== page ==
Hunter’s Star quilt top, c. 2003, unquilted
Recently I commented on another Debbie’s block, titled Hopscotch, saying that it was an interesting variation on a Hunter’s Star block. She wrote me back, included the link to the pattern she used, and said she couldn’t find a Hunter’s Star block that she thought resembled what she was making.
So I had to go and look at it again. Yep–she was right. It wasn’t a variation on a Hunter’s Star. And, yep. I was right. It was a variation on a Hunter’s Star. I could see that the author of the pattern had changed up the triangle to a 60-60-60 from a right-angle, and had extended the strips on the outside, leaving the center in a different fabric. But not wanting to irritate the Copyright Gods who are already pretty cranky this month, I wrote back to say that I LIKE blocks that have more than just a hint of traditional blocks, for I believe “that creating a new twist on an old favorite, or dreaming up something new that has overtones of the standards, makes me appreciate the long and rich heritage we quilters belong to and participate in.”
While doing this research I dragged out my Barbara Brackman Encyclopedia of Pieced Quilt Patterns (which if you don’t have, save up the grocery money and get one) and then headed over to my other favorite source: the International Quilt Study Center and Museum at the University of Nebraska-Lincoln (IQSCM). If you haven’t seen this website, head over there. Click on Collections (in the black bar at the top) and then spend time scanning triangles or Log Cabins or whatever you feel like. My advice is to set the number of the results per page to 50, as you can scroll through them quickly, stopping to enlarge the ones that catch your eye.
Like this one, made between 1930 and 1950. Info below.
Or this one (IQSC Object Number: 2003.010.0009). I think the maker, who put this together sometime between 1940 and 1970, may have had our modern sensibilities when she made her colorful creation. Why are we always so quick to declare ourselves free of these amazing women and their quilts? What is it about our quilting community now that only wants to have the latest thing on the block? It’s well-known that any new idea is really only about 10% new, and while I hope to have a few new ideas here and there, I recognize my debt to these early quilters. I also love seeing what women in THIS day and age are creating. To me, it’s one big happy quilting world.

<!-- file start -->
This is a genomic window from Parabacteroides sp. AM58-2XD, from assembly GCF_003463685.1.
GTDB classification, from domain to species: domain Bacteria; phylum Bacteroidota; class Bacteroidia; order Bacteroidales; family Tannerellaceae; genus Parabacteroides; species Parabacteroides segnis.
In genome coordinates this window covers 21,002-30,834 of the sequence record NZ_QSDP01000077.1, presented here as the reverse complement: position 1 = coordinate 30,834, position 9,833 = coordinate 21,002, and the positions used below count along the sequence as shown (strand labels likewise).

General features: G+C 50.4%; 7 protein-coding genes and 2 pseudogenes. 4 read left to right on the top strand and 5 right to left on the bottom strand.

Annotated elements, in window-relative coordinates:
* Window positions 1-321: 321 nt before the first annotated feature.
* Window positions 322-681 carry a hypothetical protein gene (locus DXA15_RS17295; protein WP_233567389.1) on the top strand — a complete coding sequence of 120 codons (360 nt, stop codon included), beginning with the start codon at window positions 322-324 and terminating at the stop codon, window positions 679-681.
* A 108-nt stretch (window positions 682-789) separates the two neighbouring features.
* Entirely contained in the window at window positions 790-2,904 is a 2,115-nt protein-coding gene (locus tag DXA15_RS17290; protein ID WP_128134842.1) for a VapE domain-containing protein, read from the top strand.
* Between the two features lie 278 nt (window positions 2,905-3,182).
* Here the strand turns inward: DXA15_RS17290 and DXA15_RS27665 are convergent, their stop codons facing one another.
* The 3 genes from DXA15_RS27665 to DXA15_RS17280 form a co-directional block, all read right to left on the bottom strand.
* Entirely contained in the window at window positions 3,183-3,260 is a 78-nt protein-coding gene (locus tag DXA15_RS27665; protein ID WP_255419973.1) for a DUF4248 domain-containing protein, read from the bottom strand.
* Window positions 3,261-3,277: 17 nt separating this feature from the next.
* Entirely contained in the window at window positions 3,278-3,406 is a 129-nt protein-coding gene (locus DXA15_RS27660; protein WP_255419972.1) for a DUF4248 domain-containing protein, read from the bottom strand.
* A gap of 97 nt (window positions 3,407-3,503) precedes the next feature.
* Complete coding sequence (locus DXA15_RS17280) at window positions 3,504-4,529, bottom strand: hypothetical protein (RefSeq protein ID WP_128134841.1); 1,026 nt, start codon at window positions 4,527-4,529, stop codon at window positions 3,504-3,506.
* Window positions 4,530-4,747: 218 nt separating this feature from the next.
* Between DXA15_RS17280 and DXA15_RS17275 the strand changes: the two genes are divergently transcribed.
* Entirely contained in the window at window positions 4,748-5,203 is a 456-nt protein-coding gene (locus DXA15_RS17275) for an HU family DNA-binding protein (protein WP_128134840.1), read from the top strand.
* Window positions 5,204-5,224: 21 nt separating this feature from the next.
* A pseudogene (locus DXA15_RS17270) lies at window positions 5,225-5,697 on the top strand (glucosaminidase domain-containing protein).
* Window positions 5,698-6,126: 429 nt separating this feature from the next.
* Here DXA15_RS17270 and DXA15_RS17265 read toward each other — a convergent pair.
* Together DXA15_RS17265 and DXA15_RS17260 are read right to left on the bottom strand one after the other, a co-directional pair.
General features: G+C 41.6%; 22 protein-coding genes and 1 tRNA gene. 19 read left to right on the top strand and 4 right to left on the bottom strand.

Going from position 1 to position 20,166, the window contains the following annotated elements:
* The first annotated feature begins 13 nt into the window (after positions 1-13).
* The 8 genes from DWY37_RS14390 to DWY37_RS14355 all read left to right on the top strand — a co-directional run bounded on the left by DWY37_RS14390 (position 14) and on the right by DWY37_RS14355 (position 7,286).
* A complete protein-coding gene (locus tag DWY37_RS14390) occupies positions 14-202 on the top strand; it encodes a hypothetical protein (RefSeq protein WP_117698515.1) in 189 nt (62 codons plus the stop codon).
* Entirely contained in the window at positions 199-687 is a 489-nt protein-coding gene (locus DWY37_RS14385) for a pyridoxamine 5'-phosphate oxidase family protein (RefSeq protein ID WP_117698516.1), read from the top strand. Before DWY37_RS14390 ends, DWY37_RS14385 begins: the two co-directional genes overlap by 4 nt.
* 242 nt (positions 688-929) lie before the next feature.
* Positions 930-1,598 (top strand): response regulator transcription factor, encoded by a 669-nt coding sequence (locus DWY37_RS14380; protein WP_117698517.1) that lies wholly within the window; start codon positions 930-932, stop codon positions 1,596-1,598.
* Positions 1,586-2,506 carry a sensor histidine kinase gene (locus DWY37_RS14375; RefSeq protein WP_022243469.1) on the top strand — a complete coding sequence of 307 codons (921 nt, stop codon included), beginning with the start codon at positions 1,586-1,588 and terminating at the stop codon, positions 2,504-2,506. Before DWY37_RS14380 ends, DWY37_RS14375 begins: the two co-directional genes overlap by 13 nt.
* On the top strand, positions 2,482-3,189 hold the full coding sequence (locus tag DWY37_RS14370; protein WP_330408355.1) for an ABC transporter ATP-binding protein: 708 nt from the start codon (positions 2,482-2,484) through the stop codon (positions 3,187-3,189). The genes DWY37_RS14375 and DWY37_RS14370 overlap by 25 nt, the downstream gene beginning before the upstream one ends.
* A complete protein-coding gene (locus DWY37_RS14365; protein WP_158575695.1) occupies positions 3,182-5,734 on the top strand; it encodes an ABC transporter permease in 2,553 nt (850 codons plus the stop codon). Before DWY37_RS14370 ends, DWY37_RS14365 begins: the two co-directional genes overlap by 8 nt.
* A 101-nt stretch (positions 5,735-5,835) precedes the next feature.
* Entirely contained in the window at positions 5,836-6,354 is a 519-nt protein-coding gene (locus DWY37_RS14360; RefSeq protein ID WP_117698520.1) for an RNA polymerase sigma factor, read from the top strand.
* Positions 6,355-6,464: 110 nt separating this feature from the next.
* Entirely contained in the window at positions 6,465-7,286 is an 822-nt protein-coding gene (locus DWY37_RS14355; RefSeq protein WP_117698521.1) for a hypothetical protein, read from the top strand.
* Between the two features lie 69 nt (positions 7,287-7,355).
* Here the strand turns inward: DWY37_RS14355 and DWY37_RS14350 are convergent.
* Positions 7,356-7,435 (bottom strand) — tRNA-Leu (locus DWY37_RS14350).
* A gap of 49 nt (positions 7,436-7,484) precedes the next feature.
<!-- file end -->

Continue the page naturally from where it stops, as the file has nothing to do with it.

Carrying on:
I think it’s interesting to notice in this screen shot of the listing, that there is a place for the “Brackman #” (another reason to buy that book). I have compiled hundreds of numbers of quilt blocks I want to make from Brackman’s book. Pinterest (of which I also like for the ability to “curate” my own collections of ideas) has feeble numbers of ideas compared to the riches of Brackman and the IQSCM.
(Note to Pinterest Users: Please don’t “pin” the IQSCM quilts without their permission; they allow only a one-time use of an image, with complete documentation per publication (digital or print)–with the IQSC Object Number.)
Happy Quilting, to all of us quilters–both modern and vintage, new and old!
6 thoughts on “Nebraska’s International Quilt Study Center”
That is a wonderful resource, thank you Elizabeth. I totally see the resemblance between the quilt patterns, it is interesting the big change is from the eight to the six pointed star.
How incredible! I had no idea such a place exists and thank you for sharing. That log cabin is so interesting. It completely captures the artistic sensibility of the era and I’m having trouble not wanting to recreate it for myself. Amazing.
Hehehe. I grin 😀
On another note, your fabric arrived yesterday. Woot!!
Can’t wait to start our brand spanking new, never seen before, completely unique and copyrightable quilt design from those ginghams ;P
I have never gone to that website before. I’m so glad you shared that. And those quilts are remarkably “modern”…